The woman accusing South African ex-Deputy President Jacob Zuma of rape is being cross-examined in court.

The judge has agreed to the defence's request to admit questions about the complainant's personal history.

About 200 of Mr Zuma's supporters have gathered outside the court tearing up and burning pictures of the woman.

This follows Monday's graphic account of alleged events at Mr Zuma's home. Mr Zuma pleaded not guilty but said he had consensual sex with the woman.

Under cross-examination by the defence team in the Johannesburg High Court, the 31-year-old woman described how Mr Zuma and her father had been good friends while living in exile in the early 1980s.

Her father died in 1985. She explained the special closeness of people in the South African exile community and why it was that she regarded Jacob Zuma both as an uncle and a father figure, even though there was little contact between them for many years.

The complainant was diagnosed as HIV positive in 1999, although she did not tell Mr Zuma about this until two years later.

In 2004 he promised to help her with funding to study in the UK, but the money never materialised.

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Former SA deputy president Jacob Zuma

Mr Zuma had been seen as a possible future president

She said this had been devastating and led to a deterioration in her health.

Earlier on Tuesday, the defence requested that the court admit questions concerning the woman's personal history, a request to which Judge Willem van der Merwe agreed.

On Monday, the judge ordered that the woman's identity not be made public, as the trial got under way after a three-week break.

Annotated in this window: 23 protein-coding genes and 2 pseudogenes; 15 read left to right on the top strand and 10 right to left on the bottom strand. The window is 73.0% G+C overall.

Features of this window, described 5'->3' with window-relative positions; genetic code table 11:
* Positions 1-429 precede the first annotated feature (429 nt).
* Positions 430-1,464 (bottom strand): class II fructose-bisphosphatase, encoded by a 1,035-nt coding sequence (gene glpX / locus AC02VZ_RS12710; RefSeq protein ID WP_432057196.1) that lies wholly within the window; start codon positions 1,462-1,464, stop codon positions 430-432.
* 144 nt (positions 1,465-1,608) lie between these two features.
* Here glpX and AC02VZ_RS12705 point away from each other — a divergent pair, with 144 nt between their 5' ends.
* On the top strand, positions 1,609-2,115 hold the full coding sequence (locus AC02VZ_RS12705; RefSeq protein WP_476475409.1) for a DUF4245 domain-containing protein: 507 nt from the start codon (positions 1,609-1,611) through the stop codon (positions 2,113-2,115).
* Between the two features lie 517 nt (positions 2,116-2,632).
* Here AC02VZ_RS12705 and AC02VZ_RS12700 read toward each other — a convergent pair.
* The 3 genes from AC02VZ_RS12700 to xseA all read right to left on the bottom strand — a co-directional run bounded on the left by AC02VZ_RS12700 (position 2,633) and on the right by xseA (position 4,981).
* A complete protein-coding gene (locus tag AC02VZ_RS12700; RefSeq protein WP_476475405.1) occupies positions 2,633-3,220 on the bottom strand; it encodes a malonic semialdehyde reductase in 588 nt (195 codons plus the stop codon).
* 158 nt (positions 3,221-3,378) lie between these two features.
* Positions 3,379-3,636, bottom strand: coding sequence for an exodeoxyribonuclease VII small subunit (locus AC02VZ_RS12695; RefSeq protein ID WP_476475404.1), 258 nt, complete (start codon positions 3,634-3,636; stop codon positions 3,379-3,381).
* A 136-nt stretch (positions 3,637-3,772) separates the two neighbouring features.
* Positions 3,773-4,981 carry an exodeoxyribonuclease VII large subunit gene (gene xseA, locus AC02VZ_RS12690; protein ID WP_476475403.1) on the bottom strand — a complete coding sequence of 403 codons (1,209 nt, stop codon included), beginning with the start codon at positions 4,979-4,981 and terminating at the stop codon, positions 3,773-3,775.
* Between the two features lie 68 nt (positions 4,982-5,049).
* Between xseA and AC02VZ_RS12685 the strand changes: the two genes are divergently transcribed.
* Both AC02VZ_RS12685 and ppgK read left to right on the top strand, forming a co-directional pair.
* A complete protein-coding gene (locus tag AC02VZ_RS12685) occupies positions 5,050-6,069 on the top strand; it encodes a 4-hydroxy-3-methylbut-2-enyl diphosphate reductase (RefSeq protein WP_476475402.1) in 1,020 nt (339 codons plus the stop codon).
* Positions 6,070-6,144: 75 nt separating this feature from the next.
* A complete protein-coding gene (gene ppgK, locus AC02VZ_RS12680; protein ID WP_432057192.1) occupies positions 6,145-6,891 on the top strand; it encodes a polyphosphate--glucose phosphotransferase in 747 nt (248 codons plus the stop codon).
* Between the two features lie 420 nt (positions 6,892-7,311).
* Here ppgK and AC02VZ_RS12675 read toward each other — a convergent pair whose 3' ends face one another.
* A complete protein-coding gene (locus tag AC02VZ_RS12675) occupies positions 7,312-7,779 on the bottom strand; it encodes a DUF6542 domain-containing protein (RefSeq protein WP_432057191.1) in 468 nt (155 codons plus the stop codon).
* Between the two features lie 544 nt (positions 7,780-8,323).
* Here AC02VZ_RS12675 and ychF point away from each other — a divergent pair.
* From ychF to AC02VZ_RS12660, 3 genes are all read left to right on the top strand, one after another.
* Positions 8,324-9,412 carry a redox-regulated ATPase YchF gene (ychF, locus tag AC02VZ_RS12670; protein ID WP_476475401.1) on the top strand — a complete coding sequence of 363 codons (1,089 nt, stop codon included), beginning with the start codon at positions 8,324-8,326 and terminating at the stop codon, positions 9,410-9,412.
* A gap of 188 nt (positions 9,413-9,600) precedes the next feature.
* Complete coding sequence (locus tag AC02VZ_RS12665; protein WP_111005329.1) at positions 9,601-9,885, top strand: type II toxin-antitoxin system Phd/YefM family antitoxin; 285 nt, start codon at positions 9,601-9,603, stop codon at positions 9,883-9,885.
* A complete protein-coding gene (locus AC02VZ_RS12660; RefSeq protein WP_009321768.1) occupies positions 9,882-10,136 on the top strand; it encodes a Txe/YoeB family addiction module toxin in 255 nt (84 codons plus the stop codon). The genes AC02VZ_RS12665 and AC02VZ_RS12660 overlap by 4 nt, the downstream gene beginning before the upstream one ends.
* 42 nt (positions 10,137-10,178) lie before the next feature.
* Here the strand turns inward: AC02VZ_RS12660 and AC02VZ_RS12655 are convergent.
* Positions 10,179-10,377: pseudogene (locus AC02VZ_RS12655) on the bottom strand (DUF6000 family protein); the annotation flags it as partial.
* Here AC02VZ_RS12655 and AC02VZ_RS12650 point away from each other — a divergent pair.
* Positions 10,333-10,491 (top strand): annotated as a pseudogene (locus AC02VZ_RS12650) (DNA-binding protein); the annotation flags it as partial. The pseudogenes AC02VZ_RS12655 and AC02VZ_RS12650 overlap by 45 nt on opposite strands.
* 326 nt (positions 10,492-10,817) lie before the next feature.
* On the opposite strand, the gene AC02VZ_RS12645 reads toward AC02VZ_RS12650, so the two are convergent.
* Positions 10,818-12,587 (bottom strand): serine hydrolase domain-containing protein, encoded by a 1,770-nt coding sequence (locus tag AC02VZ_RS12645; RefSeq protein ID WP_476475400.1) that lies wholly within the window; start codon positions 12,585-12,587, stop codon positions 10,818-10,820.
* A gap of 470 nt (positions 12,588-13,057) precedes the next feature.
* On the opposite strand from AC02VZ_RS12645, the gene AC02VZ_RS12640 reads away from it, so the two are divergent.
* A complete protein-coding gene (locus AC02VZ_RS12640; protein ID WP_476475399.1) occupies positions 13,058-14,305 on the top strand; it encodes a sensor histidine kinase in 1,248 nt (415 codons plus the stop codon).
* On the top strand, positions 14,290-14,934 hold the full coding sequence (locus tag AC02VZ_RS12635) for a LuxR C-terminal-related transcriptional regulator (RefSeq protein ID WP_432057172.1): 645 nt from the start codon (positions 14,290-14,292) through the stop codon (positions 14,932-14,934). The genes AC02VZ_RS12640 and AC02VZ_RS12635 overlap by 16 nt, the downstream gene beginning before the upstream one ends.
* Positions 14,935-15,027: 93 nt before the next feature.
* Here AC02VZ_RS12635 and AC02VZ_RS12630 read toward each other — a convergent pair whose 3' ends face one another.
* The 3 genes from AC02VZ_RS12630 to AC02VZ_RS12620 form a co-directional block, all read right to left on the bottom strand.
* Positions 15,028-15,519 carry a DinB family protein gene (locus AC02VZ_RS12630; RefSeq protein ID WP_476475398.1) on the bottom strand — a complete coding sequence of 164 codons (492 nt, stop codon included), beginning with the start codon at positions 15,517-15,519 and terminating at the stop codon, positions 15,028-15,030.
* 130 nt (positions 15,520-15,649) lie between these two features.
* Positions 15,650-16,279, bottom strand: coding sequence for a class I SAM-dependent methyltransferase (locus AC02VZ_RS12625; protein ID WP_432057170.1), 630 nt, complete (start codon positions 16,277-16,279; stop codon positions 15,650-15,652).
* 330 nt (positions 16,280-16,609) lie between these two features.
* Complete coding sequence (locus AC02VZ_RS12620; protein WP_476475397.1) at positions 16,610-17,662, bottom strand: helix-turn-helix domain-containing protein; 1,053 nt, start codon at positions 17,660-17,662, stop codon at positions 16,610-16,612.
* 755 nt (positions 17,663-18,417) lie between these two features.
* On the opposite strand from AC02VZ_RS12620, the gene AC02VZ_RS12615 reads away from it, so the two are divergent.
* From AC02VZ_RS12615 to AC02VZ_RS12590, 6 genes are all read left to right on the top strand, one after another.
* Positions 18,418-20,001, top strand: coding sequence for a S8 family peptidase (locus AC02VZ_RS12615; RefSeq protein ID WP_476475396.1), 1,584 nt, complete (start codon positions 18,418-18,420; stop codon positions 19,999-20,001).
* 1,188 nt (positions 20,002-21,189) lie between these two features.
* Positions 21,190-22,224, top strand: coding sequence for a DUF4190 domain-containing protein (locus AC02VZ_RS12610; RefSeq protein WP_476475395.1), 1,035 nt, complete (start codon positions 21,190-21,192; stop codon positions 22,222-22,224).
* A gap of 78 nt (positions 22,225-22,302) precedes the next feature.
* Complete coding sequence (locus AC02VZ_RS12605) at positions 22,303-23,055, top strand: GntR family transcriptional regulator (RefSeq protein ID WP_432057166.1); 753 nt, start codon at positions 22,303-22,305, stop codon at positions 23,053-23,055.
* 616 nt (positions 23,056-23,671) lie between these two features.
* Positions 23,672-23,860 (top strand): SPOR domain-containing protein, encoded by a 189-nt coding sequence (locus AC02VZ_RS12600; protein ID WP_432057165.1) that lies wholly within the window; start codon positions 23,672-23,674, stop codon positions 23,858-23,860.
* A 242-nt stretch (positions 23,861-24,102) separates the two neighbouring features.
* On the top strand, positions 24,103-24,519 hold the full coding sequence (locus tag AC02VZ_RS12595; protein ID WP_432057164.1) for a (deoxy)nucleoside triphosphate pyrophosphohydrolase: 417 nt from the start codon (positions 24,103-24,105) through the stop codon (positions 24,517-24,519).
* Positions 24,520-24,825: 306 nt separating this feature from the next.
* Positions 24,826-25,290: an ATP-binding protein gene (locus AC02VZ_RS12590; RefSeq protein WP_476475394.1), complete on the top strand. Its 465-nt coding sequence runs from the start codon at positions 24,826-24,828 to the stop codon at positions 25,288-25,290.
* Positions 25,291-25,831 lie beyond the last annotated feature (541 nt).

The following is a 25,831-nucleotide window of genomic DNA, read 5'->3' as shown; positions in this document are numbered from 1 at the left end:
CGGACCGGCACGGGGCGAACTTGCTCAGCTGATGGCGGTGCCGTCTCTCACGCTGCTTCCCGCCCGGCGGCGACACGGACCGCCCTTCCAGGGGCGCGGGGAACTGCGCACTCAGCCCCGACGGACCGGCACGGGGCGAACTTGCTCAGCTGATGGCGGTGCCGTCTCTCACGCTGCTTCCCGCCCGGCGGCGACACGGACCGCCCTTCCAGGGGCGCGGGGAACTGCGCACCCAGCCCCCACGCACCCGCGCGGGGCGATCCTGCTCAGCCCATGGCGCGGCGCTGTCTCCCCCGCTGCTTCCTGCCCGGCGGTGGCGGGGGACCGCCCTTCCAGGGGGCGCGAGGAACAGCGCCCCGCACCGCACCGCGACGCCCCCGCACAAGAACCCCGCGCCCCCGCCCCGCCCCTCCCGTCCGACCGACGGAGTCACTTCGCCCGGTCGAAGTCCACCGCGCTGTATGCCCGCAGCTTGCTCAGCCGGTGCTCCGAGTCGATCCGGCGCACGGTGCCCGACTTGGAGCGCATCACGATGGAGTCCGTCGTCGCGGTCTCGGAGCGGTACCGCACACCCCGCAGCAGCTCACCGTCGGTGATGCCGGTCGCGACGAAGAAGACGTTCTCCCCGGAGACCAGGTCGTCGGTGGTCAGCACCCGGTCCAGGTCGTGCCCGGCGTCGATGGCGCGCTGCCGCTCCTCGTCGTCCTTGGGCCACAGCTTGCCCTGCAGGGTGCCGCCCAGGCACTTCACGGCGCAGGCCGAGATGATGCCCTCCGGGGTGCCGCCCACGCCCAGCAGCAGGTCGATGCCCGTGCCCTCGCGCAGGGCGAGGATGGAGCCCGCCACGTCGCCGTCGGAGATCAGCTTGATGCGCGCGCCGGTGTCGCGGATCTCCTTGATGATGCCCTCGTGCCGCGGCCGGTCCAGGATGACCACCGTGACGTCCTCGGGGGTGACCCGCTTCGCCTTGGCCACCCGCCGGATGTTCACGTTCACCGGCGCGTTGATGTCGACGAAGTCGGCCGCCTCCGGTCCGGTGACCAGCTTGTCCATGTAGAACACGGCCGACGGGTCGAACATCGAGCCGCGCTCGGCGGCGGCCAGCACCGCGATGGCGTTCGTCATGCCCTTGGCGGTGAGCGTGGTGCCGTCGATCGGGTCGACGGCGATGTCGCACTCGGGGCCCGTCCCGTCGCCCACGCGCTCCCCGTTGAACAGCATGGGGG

Three judges earlier assigned to the case stood down - one of them because his sister had a child fathered by Mr Zuma.

The alleged victim testified on Monday that she was raped by Mr Zuma while visiting his home in Johannesburg's Forest Town suburb in November last year.

She also said that she had been "pressured" by various people and had been offered money to drop her accusations.

Mr Zuma - a veteran of the ANC struggle to end apartheid and a favourite of the party's left wing - was once thought a likely successor to Thabo Mbeki as South African president.

But the allegations and of rape as well as corruption - for which he will go on trial in July - are thought by many to have ended that prospect.

Mr Zuma remains deputy leader of the ruling ANC although it has been agreed that he should not perform any executive functions.

His support has waned since rape charges were laid, but he remains a popular politician.

Mr Zuma's supporters say the charges against him are the result of a conspiracy.

The trial continues.